The Adansoniadigitata pulp is an important food containing tartaric acid, ascorbic acid, citric acid and malic acid. Different monomeric sugars such as raffinose, galactose, sucrose, glucose and fructose were identified in Adansonia pulp.
The study revealed the potential of Cucumeropsisedulis seeds as source of proteins, lipids, calcium and magnesium. It is therefore necessary to encourage their production for their nutritive and phytochemical values.
In Ghana, the fruit juice mixed with other ingredients is applied to the navel of newborn babies to accelerate the healing process until the cord-relics drop off. Macerated leaves are used in Gabon for purging constipated suckling babies. In Sierra Leone, cattle boys traditionally use the dried fruit-shells of an egusiitoo type with small elongated fruits as a warning horn.
In a research titled ‘Phenolic extracts and amino acids content from Cucumeropsismannii (egusiitoo) and Citrulluslanatus(water melon) seeds inhibit relevant enzymes of erectile dysfunction in rat’s penile tissue’ by Tajudeen O. Jimoh et al., fresh samples of these plants (egusiitoo and water melon seeds) were purchased from the ancient Oja Oba market in Owo Kingdom, Ondo State Nigeria.
The seed samples were authenticated at the Department of Plant Science and Biotechnology Ekiti State University, Ado Ekiti (EKSU) Nigeria and voucher specimens were lodged in their Herbarium. The seeds were washed under running tap, shelled and sun-dried before being powdered for aqueous extraction.
The highlights of the results of this research established the erecto-genic potentials of the two pumpkin seeds. The antioxidant properties of these seed varieties were also established.
The inhibitory effects of the seeds on key enzymes relevant to erectile dysfunction (ED) were critically explored. The potentials of the seeds to manage erectile dysfunction were recommended.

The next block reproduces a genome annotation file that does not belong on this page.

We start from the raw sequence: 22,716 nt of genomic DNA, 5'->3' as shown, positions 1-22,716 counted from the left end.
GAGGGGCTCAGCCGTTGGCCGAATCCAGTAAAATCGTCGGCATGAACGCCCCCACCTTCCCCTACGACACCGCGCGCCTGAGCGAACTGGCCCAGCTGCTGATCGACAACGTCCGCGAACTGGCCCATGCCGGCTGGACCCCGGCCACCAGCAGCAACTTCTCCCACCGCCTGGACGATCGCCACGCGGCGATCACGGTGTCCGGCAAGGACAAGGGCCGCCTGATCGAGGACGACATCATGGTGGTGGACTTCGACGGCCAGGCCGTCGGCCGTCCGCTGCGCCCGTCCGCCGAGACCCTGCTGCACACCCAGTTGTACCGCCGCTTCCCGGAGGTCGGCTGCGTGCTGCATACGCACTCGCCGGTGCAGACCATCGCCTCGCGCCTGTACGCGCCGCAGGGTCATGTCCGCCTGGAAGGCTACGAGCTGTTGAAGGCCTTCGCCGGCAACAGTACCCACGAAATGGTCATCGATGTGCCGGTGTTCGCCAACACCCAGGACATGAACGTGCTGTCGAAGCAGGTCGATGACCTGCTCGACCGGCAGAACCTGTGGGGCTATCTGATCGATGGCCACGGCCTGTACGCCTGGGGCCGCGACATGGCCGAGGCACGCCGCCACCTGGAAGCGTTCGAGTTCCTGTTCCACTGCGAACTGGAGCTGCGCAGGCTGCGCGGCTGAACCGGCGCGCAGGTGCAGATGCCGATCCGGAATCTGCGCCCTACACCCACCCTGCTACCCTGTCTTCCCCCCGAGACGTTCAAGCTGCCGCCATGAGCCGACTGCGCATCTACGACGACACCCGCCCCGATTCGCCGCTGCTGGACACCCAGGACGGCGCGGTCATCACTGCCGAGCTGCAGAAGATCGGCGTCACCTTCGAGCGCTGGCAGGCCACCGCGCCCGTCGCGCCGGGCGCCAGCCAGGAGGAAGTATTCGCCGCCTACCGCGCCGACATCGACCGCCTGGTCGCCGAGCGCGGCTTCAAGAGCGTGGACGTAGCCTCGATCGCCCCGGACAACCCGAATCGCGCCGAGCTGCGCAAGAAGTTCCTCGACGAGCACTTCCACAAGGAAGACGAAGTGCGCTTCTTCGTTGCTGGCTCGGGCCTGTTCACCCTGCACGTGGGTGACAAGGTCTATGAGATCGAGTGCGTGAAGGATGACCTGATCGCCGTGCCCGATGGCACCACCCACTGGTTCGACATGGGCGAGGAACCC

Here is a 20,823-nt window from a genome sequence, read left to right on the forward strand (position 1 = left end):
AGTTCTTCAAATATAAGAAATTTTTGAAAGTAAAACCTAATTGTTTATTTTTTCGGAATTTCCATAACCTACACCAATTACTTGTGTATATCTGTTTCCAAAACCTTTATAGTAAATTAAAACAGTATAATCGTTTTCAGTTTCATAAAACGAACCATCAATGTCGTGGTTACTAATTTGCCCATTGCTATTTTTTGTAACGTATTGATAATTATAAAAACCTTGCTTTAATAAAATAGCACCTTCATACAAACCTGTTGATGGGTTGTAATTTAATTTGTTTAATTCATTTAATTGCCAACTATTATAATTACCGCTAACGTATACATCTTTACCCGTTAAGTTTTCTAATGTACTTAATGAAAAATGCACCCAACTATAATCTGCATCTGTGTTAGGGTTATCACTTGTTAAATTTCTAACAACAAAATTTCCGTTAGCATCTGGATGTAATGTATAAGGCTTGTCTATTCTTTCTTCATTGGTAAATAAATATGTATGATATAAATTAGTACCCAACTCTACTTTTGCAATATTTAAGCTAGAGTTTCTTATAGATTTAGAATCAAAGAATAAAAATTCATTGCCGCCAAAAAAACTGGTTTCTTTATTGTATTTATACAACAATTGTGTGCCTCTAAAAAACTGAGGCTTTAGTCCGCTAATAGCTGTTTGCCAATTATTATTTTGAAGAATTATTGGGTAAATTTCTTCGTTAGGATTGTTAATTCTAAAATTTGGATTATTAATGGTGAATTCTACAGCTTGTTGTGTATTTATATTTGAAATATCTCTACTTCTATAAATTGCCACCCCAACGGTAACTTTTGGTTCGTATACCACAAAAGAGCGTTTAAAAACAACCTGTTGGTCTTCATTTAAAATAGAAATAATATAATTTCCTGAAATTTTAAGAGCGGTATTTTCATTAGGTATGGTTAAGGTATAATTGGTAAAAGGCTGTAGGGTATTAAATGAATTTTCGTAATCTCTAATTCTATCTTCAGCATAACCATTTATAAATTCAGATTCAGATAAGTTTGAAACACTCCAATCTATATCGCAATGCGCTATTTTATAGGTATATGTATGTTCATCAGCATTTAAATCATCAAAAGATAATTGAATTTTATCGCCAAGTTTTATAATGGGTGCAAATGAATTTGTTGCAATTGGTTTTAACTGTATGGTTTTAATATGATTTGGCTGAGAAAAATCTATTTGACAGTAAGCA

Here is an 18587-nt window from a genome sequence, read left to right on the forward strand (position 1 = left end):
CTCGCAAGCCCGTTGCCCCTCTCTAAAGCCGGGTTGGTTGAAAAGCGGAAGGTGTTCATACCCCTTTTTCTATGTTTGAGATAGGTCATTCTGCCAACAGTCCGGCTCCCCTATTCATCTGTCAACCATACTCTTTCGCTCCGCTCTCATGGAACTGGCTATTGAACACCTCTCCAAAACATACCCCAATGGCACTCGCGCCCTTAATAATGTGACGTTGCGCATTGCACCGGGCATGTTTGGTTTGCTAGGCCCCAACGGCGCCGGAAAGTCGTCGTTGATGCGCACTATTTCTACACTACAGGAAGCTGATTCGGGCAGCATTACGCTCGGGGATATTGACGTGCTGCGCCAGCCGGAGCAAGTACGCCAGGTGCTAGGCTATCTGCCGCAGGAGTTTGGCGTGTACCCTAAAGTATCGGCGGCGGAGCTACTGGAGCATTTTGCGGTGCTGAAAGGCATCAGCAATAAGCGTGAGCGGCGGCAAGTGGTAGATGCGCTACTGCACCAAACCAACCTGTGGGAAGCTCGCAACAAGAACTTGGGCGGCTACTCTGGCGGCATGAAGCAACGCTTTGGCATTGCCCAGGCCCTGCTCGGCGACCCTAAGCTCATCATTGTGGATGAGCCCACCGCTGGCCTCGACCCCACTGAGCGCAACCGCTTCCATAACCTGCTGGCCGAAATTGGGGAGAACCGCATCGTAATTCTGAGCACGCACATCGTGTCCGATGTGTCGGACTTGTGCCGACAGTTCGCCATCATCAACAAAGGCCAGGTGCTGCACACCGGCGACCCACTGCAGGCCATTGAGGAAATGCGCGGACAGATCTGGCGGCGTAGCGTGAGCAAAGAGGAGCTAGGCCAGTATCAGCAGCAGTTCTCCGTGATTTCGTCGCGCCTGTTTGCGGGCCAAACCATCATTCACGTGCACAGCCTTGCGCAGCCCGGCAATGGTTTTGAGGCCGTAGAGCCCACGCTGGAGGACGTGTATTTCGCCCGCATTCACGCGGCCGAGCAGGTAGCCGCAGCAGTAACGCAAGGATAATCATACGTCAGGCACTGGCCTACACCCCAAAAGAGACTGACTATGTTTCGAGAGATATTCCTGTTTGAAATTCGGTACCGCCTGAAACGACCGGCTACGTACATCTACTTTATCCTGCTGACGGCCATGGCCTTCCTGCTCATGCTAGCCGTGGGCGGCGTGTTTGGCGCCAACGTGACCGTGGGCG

The conclusion of the study is that the two seeds have erecto-genic potentials and their erectile-promoting benefit could be proposed to be a function of their phyto-chemical constituents. This is good news for men with erectile dysfunction!
According to another article titled, ‘Lesser known Nigerian edible oils and fats -itoo seed oil’ by Pamela Girgis et al.
in the Journal of the Science of Food and Agriculture Volume 20, Issue 3, March 1968, the seeds of Cucumeropsisedulis, family Cucurbitaceae were reported to be a common component of the average Nigerian diet and a rich source of oil.
This study shows the oil to be very suitable for edible purposes, since it possesses good keeping qualities and has a high content of linoleic and oleic acids, which together make up about 64 per cent of its total fatty acid content.
Despite the obvious advantages of the crop, Cucumeropsisedulis remains an underutilised tool for nutritional intervention in Africa.
So are the other Cucurbits in terms of their uses as leafy vegetables or their fruits and seeds as sources of medicines or as supplemental or main food. Unfortunately, Citrulluslanatus (water melon) which originated in the Kalahari desert in Africa is overrunning the landscape in Nigeria, intimidating the original Cucurbits which have been used as food and sources of medicines for ages.
The key to the preservation of genetic resources is utilisation; underutilisation is the road to genetic erosion.
The route to advocacy is this kind of effort to popularise the food and medicinal benefits of our indigenous plant resources and make them available for people who may want to grow them for utilisation.